year, at two periods of the year, viz : one half at the feast of St Oswald, and
another half at Easter, &c. &c.

See page 82.

With respect to the changing the church of Halifax from a rectory to a vicar-
age, the following Bull of Pope Alexander is inserted in the register of arch-
bishop Corbrigge, fol. 9.

" Alexander Episcopus, Servus Servorum Dei, dilectis filiis Pi-iori et Con-
ventui Lewicensibus, Cluniacensis Ordinis, Cicestriencis Dioceseos, Salutcm ct
Apostolicara Benedictionem. Cum Ecclesia vestra hospitalitate habeatur con
spicua, et in ea spocialiter vigeat observantia regularis, dignum arbitramur et
decens, ut ipsam donis extollamus specialium gratiarum ; hinc est, quod nos
vestris supplicationibus inclinati, presentium vobis tenore concedimus, ut ce-
dente aut decedente Williclmo, Rectore Ecdesie de Halifax, Ebor. Dyoces. in
qua jus optinetis, ut asseiitis, patronatus, Ecclesiam ipsam, cum pcrtinentiis
suis, in usus vestros perpetuo retinere, ac ipsius corporalem possessionem, per
vos, vel per alium, seu alios, ordinarii, vel cujuscunq. irrcquisito consensu,
ingredi libere valeatis; Vicario ipsius Ecclesic pro sustentationo sua, et ejusdem
Eeclesie oneribus supportandis, congrua portione de ipsius proventibus reservata.
Non obstante, si felicis recordationis J. Papa, predecessor noster, vel nos man-
davimus, sub quacunq. fonna verborum alicui do bcnefieio, aut beneficiis, ad
vestram collationcm seu presentationem spectuntibus provideri, quibus (luoad
assecutionem aliorum beneficiorum pro tempore vacantium, nolumus aucthori-
tate presentium prejudicium generari. Nos e'm' (perhaps etiam, or ctenim) de-
cernimus irritum et inane, si quod contra hujus eoncessionis nostre tenorem a
quocunii. contigerit altemptaii. Nulli ergo omniuo homini liceat banc paginam
nostre concessionis in fringere, vel ei ausu temerario contraire. Si quishocat-
temptare prosuinpscrit, hidigiiationem omnipotentis Dei ct Beatorum Petri et
Pauli Apostdliirum ejus se noverit incursurum. Dat. Viterbii, .... Idus Au-
gust!, Pontificatus nostri anno tertio."

The following also (entered in the same reginler book) was sent to the Abbot

N N 2


of St, Alban's, empowering him to give possession of the church of Halifax to tlie
prior and convent of Lewis.

"Alexander Episcopus, Servus Seiworam Dei, dilecto Alio Abbati Saucti
Albani, Ordinis Sancti Benedicti, Lincolniensis Dioceseos, Salutem et Aposto-
licam Benedictionem. Cum Ecclesia Lewicensis, Cluniacensis Ordinis, Cices-
triensis Dyoceseos, hospital, habeat conspic. et in ea special, vigeat observantia
regiilaris, dignum arbitramur et decens ut ipsam donis extollamus donis speci-
alium gi-atiarum; hinc est quod nos dilectorum filionim Prions etConventusip-
sius Ecclesie supplicationibus inclinati eis per nostras literas duximus conceden-
dum, ut cedente aut decedcnte WUlielmo, Rectore Ecclesie de Halifax, Ebor.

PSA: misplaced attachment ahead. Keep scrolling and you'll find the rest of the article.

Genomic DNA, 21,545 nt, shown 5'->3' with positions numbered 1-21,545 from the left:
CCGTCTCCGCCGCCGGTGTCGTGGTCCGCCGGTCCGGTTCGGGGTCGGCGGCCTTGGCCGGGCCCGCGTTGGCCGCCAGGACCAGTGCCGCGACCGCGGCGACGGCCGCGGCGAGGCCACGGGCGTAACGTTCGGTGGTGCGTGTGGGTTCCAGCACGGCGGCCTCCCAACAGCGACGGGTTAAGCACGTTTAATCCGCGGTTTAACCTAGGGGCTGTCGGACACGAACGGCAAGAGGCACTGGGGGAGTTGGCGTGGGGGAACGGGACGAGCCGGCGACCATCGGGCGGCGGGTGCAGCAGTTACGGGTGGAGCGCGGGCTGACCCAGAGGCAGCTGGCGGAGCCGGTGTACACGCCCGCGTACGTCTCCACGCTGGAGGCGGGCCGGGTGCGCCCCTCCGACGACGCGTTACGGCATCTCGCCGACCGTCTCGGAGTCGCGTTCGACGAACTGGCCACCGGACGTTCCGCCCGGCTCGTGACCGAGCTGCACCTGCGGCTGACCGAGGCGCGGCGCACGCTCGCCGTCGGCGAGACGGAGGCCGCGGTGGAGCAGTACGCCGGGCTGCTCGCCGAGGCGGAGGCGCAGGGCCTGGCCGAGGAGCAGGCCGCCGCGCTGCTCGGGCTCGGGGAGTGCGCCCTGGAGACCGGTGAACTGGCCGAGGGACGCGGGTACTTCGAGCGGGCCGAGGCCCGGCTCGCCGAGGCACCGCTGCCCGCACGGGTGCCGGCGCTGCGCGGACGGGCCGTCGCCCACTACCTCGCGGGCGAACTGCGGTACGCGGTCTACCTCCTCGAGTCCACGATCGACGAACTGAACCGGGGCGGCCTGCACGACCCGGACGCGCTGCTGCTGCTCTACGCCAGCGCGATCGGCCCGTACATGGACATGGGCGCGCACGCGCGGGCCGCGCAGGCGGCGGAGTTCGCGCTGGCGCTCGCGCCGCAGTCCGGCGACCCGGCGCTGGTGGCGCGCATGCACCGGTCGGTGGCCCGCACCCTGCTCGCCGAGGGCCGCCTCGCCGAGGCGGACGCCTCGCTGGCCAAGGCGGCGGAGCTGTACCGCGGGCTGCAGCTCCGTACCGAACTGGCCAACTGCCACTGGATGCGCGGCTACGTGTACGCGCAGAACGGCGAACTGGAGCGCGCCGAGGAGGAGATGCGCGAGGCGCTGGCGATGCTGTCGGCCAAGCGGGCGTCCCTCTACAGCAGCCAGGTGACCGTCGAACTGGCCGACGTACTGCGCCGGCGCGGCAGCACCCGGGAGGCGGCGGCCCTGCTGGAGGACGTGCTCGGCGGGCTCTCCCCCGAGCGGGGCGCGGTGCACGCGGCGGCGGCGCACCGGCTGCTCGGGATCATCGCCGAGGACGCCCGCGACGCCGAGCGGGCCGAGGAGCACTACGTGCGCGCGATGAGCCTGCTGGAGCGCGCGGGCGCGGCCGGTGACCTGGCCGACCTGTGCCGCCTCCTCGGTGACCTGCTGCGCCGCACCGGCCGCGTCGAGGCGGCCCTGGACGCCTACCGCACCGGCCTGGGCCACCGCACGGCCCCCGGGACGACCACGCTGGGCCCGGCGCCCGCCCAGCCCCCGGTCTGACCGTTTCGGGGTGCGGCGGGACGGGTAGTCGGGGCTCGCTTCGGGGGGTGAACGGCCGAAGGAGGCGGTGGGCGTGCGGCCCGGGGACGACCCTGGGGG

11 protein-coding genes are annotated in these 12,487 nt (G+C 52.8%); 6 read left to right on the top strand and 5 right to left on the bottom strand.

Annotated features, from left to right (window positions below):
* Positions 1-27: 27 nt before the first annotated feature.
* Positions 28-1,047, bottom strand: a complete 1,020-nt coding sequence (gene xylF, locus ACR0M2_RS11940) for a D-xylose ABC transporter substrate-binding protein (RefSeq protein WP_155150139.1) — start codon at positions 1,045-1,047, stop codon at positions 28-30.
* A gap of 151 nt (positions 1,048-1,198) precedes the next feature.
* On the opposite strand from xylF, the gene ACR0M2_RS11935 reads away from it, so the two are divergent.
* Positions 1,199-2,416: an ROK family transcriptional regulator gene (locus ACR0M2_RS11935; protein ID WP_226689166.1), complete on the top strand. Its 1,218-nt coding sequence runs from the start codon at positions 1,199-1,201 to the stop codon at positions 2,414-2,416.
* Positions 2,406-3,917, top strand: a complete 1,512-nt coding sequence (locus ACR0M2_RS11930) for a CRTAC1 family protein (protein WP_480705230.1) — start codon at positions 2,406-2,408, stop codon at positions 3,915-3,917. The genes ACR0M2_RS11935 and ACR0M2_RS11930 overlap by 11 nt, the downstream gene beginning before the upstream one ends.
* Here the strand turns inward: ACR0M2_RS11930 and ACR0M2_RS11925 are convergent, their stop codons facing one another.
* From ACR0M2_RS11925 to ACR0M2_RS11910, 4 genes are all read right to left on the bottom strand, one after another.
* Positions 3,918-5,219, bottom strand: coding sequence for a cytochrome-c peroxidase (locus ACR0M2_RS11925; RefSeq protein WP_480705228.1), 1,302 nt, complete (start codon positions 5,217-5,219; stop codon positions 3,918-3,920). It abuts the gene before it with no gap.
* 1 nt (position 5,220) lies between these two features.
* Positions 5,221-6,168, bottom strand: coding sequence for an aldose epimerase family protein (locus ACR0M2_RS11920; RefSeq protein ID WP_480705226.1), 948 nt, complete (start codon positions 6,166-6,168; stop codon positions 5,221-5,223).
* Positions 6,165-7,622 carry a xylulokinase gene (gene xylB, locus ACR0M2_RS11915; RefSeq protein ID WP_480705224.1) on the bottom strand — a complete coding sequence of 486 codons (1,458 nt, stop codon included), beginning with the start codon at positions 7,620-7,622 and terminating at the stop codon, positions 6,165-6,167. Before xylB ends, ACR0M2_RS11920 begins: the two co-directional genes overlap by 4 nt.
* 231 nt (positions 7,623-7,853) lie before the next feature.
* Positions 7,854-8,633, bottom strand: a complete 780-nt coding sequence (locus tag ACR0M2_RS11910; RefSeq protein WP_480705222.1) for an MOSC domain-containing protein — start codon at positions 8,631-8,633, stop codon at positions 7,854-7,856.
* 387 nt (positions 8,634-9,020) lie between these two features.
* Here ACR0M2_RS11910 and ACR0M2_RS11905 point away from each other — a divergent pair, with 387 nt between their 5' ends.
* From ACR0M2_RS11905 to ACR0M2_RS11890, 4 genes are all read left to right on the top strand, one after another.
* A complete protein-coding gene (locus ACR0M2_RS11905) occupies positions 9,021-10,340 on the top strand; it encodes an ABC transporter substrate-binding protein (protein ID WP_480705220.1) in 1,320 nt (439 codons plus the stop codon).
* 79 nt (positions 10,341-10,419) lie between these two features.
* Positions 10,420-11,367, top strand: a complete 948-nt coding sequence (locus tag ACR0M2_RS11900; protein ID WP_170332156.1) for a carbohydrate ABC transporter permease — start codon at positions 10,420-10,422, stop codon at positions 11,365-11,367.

Dioc. in qua iidem Prior et Conventus jus optinent, sicut asserunt, Ecclesiam
ipsam cum pert, suis in usus suos perpetuo retinere, ac ipsius corporalem pos-
sessionem per se vel per alium, sen alios, Ordinarii cujuscunq. alterius iiTequisito
consensu ingrcdi libere valeant, Vicario ipsius Ecclesie pro snstentatione sua, et
ejusdem Ecclesie oneribus supportandis, congnia portione de ipsius proventibus
resei-\'ata. Non obstante, si felicis recordationis J. Papa, predecessor noster,
vel nos mandavimus, sub quacunq. fonna verborum alicui de Beneficio, aut Be-
neficiis, ad ipsorum collationem sen presentationem spectantibus provideri,
quibus quoad assecutionem aliomm beneficiorum pro tempore vacant! um, nolu-
mus aucthorltate literarum nostrarnm prejudicium generari. Nos etiam decer-
nimus imtum et inune si quod contra hujus concessionis nostre tenorem a quo-
cunq. contigerit attemptari. Quocirca discretioni tue per Apostoliea scripta
mandamus, quatenus cedente aut decedente Rectore predicto, eosdem Priorem
et Eonventum, vel Procuratorem suum, eonim nomine in corporalem possessi-
onem ipsius Ecclesie ac pert, ejusdem, per te vel per alium inducas et defendas
inductos, amoto ab ea quolibet illicito detentore, contradictores per censuram
ecclesiasticam apostolice propo'ita compescendo ; non obstante si aliquibus per-
sonis communiter vel divisim a sede apostoliea sit indultum, quod interdici,
suspendi, vel excommunicari non possint per literas dicte sedis, nisi in eis de
indulto hujus et toto ienore ipsius plena et expressa mentlo habeatur, et qualibet
alia indulgentia generali vel speciali per quam effectus presentium impedii-i valeat.
vel differri, et de qua vel cujus toto tenore facienda esset in presentibus mentio
specialis. Dat. Viterbii, . . . . Idus Augusti, Pontificatus nostri anno tertio."
See page 85.
A TERRIER of all the glebe lands, hereditary endowments, &c. belonging
to the vicarage of Halifax in the county and diocese of York, exhibited at the
primary visitation of the Most Reverend Edward, lord archbishop of York,